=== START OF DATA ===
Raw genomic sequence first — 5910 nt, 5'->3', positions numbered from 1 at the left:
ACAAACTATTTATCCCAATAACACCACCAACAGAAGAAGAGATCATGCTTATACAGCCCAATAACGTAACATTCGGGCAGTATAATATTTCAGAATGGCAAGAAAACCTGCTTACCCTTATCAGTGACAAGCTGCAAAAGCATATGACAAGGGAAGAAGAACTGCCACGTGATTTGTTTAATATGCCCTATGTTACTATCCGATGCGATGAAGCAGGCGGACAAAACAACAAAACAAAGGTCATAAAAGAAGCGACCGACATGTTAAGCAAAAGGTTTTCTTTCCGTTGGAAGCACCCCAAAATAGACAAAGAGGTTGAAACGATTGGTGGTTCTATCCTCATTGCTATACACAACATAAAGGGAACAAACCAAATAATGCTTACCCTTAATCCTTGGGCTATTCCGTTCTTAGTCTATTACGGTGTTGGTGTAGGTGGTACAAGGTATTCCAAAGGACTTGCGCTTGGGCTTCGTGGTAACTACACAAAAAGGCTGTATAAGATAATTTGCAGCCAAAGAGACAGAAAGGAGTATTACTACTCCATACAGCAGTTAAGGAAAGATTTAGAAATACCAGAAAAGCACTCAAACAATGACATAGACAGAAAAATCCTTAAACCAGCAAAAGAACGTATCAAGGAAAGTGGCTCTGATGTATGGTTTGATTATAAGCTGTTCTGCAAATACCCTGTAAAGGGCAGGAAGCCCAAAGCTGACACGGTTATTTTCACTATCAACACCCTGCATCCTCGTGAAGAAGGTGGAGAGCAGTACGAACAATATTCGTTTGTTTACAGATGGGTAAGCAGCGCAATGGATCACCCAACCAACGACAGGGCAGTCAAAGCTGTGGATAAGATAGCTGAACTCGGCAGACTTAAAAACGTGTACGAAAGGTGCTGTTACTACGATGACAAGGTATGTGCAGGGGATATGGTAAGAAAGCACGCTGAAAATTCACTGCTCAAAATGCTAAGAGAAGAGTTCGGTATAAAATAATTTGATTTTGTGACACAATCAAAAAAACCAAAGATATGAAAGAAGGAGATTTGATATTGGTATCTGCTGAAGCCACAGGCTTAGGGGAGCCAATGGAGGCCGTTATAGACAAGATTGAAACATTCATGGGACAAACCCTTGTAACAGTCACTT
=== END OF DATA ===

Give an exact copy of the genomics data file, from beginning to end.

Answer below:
Raw genomic sequence first — 5910 nt, 5'->3', positions numbered from 1 at the left:
ACAAACTATTTATCCCAATAACACCACCAACAGAAGAAGAGATCATGCTTATACAGCCCAATAACGTAACATTCGGGCAGTATAATATTTCAGAATGGCAAGAAAACCTGCTTACCCTTATCAGTGACAAGCTGCAAAAGCATATGACAAGGGAAGAAGAACTGCCACGTGATTTGTTTAATATGCCCTATGTTACTATCCGATGCGATGAAGCAGGCGGACAAAACAACAAAACAAAGGTCATAAAAGAAGCGACCGACATGTTAAGCAAAAGGTTTTCTTTCCGTTGGAAGCACCCCAAAATAGACAAAGAGGTTGAAACGATTGGTGGTTCTATCCTCATTGCTATACACAACATAAAGGGAACAAACCAAATAATGCTTACCCTTAATCCTTGGGCTATTCCGTTCTTAGTCTATTACGGTGTTGGTGTAGGTGGTACAAGGTATTCCAAAGGACTTGCGCTTGGGCTTCGTGGTAACTACACAAAAAGGCTGTATAAGATAATTTGCAGCCAAAGAGACAGAAAGGAGTATTACTACTCCATACAGCAGTTAAGGAAAGATTTAGAAATACCAGAAAAGCACTCAAACAATGACATAGACAGAAAAATCCTTAAACCAGCAAAAGAACGTATCAAGGAAAGTGGCTCTGATGTATGGTTTGATTATAAGCTGTTCTGCAAATACCCTGTAAAGGGCAGGAAGCCCAAAGCTGACACGGTTATTTTCACTATCAACACCCTGCATCCTCGTGAAGAAGGTGGAGAGCAGTACGAACAATATTCGTTTGTTTACAGATGGGTAAGCAGCGCAATGGATCACCCAACCAACGACAGGGCAGTCAAAGCTGTGGATAAGATAGCTGAACTCGGCAGACTTAAAAACGTGTACGAAAGGTGCTGTTACTACGATGACAAGGTATGTGCAGGGGATATGGTAAGAAAGCACGCTGAAAATTCACTGCTCAAAATGCTAAGAGAAGAGTTCGGTATAAAATAATTTGATTTTGTGACACAATCAAAAAAACCAAAGATATGAAAGAAGGAGATTTGATATTGGTATCTGCTGAAGCCACAGGCTTAGGGGAGCCAATGGAGGCCGTTATAGACAAGATTGAAACATTCATGGGACAAACCCTTGTAACAGTCACTT